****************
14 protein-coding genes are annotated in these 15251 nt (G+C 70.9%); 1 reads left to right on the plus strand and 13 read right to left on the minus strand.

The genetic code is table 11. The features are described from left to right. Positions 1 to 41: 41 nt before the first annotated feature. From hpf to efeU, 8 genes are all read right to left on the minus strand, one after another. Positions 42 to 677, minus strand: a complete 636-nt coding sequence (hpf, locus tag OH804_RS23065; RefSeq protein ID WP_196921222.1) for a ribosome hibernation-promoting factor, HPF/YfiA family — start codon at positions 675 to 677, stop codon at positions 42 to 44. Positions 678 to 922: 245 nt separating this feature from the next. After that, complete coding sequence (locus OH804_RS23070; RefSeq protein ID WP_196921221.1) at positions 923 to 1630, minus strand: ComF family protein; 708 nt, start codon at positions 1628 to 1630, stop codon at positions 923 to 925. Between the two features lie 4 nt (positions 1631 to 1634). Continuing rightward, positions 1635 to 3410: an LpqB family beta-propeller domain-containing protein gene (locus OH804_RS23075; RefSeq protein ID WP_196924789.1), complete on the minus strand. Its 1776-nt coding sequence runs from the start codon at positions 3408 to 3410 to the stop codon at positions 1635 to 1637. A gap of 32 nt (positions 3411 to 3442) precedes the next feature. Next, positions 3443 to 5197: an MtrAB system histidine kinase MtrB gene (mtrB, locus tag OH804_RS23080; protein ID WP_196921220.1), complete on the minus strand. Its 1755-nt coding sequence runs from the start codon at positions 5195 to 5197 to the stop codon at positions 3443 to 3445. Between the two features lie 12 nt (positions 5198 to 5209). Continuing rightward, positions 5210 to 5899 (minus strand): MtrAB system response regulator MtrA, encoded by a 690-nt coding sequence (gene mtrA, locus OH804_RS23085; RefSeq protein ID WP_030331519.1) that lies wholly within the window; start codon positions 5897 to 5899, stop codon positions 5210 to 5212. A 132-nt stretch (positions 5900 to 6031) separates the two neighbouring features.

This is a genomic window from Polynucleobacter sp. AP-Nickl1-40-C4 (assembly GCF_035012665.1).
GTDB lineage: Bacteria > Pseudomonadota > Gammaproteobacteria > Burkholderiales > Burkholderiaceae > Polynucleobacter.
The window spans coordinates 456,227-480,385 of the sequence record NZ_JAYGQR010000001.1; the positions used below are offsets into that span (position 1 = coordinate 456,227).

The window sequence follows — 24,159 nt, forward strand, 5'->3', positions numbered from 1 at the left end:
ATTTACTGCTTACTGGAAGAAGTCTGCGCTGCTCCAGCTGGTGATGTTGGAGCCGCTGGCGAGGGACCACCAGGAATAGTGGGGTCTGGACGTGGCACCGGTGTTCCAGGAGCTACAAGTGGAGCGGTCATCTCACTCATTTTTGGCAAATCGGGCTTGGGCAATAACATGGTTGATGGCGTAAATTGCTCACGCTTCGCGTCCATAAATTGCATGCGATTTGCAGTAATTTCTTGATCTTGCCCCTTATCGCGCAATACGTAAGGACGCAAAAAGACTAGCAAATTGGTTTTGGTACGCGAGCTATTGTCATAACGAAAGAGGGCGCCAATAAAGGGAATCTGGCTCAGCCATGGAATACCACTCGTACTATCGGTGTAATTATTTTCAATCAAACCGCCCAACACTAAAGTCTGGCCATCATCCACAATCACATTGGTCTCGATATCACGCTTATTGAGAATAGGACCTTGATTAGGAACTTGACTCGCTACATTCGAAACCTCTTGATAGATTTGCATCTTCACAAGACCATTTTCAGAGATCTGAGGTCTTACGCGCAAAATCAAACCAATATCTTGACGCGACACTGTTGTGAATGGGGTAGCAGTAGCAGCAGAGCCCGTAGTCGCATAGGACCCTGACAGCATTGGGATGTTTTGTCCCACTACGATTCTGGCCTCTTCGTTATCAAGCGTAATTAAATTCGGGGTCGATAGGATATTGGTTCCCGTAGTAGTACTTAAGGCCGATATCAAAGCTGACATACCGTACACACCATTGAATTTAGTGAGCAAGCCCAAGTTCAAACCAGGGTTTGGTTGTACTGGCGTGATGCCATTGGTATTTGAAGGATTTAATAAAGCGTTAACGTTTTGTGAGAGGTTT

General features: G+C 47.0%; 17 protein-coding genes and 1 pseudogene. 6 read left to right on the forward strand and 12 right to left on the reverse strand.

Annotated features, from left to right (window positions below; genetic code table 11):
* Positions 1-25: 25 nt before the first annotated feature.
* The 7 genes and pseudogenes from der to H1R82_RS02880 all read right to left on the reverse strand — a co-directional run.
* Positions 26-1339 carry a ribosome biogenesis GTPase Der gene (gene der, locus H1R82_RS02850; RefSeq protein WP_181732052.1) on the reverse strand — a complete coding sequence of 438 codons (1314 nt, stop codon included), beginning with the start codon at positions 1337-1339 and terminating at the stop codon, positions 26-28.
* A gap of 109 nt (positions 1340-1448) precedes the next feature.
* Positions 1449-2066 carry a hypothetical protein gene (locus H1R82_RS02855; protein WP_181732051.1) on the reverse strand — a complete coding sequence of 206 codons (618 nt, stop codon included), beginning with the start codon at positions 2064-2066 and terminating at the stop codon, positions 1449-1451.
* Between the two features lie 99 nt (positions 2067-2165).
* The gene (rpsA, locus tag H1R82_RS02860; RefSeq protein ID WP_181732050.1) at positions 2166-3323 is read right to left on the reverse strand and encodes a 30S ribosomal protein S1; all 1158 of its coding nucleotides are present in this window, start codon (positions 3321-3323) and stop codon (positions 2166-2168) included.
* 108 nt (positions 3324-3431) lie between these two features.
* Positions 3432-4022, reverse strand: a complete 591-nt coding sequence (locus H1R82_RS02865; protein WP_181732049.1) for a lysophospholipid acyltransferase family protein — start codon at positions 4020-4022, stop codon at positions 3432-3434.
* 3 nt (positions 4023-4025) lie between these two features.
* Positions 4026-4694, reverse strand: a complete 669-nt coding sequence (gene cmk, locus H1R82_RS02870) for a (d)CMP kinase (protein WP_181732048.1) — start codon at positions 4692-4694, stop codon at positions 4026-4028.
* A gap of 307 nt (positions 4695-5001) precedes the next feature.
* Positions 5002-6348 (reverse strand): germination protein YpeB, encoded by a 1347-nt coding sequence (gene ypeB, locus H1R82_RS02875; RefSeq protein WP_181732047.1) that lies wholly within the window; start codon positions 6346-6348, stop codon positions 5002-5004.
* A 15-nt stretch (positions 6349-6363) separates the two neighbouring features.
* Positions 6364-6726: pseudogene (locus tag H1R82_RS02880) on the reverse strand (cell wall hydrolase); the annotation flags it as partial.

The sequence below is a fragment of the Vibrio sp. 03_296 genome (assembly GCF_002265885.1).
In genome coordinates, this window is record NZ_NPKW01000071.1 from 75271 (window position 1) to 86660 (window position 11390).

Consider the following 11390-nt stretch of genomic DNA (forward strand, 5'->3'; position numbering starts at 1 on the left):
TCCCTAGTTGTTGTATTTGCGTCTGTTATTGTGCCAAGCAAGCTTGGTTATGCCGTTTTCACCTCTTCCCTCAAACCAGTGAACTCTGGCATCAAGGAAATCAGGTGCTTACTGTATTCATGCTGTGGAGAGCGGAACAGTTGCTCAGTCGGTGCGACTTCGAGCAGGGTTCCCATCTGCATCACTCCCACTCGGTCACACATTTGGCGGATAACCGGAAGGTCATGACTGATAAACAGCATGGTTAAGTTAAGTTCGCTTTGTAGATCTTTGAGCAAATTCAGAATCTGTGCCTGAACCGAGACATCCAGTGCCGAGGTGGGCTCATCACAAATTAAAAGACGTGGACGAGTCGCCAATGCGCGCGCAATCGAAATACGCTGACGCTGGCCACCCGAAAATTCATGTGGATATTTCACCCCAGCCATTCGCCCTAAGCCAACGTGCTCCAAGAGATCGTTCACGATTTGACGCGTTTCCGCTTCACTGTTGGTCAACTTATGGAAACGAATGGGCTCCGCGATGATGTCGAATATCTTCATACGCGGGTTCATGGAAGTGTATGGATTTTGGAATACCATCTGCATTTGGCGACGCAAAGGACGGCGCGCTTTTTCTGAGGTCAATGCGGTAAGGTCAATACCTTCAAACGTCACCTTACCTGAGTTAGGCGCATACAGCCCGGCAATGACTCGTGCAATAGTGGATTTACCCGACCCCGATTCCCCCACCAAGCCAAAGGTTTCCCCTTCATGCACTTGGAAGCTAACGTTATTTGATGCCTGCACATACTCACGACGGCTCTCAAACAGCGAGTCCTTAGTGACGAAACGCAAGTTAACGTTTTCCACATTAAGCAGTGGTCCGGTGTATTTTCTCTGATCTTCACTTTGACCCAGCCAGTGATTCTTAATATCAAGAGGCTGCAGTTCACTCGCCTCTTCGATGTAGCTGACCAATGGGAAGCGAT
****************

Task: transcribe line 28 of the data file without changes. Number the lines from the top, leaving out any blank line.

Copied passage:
TCCCTAGTTGTTGTATTTGCGTCTGTTATTGTGCCAAGCAAGCTTGGTTATGCCGTTTTCACCTCTTCCCTCAAACCAGTGAACTCTGGCATCAAGGAAATCAGGTGCTTACTGTATTCATGCTGTGGAGAGCGGAACAGTTGCTCAGTCGGTGCGACTTCGAGCAGGGTTCCCATCTGCATCACTCCCACTCGGTCACACATTTGGCGGATAACCGGAAGGTCATGACTGATAAACAGCATGGTTAAGTTAAGTTCGCTTTGTAGATCTTTGAGCAAATTCAGAATCTGTGCCTGAACCGAGACATCCAGTGCCGAGGTGGGCTCATCACAAATTAAAAGACGTGGACGAGTCGCCAATGCGCGCGCAATCGAAATACGCTGACGCTGGCCACCCGAAAATTCATGTGGATATTTCACCCCAGCCATTCGCCCTAAGCCAACGTGCTCCAAGAGATCGTTCACGATTTGACGCGTTTCCGCTTCACTGTTGGTCAACTTATGGAAACGAATGGGCTCCGCGATGATGTCGAATATCTTCATACGCGGGTTCATGGAAGTGTATGGATTTTGGAATACCATCTGCATTTGGCGACGCAAAGGACGGCGCGCTTTTTCTGAGGTCAATGCGGTAAGGTCAATACCTTCAAACGTCACCTTACCTGAGTTAGGCGCATACAGCCCGGCAATGACTCGTGCAATAGTGGATTTACCCGACCCCGATTCCCCCACCAAGCCAAAGGTTTCCCCTTCATGCACTTGGAAGCTAACGTTATTTGATGCCTGCACATACTCACGACGGCTCTCAAACAGCGAGTCCTTAGTGACGAAACGCAAGTTAACGTTTTCCACATTAAGCAGTGGTCCGGTGTATTTTCTCTGATCTTCACTTTGACCCAGCCAGTGATTCTTAATATCAAGAGGCTGCAGTTCACTCGCCTCTTCGATGTAGCTGACCAATGGGAAGCGAT